An Observation of Sorts IV


100619_142319_0.pngAn Observation of Sorts IV -


And so it seems that blog entries are best when they are short, pithy, to the point, and most importantly - concise and direct.

The last three blog entries have dealt with the issue of what it means to define standards and then to implement those standards in a coherent way.

The subject of simple science measurements was chosen deliberately because there is such a variation in the implementation of those standards of measurement.  In much of American education in the area of science, we do not know nor do we consistently use any particular set of standard measurements. While some teachers will argue that the default set the standards in the science department is the metric system, that metric system does not impact life and the rest of the school, and I contend that that situation makes teaching these standards of measurement almost impossible.
 
It is important to consider the impact of another set of standards being used in American education today.  The Common Core represents a well-developed set of standards, a researched set of standards, a developmentally appropriate set of standards, and a set of standards implemented by states across the country. And yet we are seeing a growing trend to reject the Common Core and in fact replace it with not much.

As with science standards, I believe the real issue is not the definition of the standards. Experts and professionals can debate, disagree, and finally concur on the definition of those standards.

What I do know is that once the standards are defined, they have a tendency to be relegated to the states for implementation.  This is necessary in order that the states retain the control historically given to them in the area of education. Yes many states do not have the resources to create an implementation plan. The  absence of a coherent implementation plan leaves the standards of the Common Core like the science standards concerning measurement, something implemented in one classroom and not necessarily implemented in the next.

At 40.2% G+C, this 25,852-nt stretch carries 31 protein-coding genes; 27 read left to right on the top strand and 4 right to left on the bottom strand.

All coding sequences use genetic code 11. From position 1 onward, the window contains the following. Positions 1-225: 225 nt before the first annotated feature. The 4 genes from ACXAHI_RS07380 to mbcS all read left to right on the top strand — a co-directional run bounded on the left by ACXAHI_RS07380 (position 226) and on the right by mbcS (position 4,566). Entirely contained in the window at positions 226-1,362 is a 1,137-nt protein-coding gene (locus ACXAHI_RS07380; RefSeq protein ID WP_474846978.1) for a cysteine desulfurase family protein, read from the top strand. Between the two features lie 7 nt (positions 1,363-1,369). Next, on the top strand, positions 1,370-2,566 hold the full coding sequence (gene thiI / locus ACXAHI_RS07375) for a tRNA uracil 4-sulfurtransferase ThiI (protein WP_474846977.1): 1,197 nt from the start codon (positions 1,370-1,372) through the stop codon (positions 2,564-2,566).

This is an inherent deficiency. In order to be successful, states must find resources and willing individuals in order to implement the Common Core across multiple disciplines. This would present a united system, a coherent system, a system that parents and students and teachers can all understand. Otherwise, there is nothing too common about the Common Core. Passing laws and regulations is no way to create an implementation plan. It is however a methodology to create a failure.

Without a system of implementation which may take many years, any educational reform work and any educational reform standards run the risk of their predecessors, a fine idea never to be realized.  The New Classroom will seek to establish the standards, make them transparent by posting them, and by collaborating with others on the best strategies for implementation.

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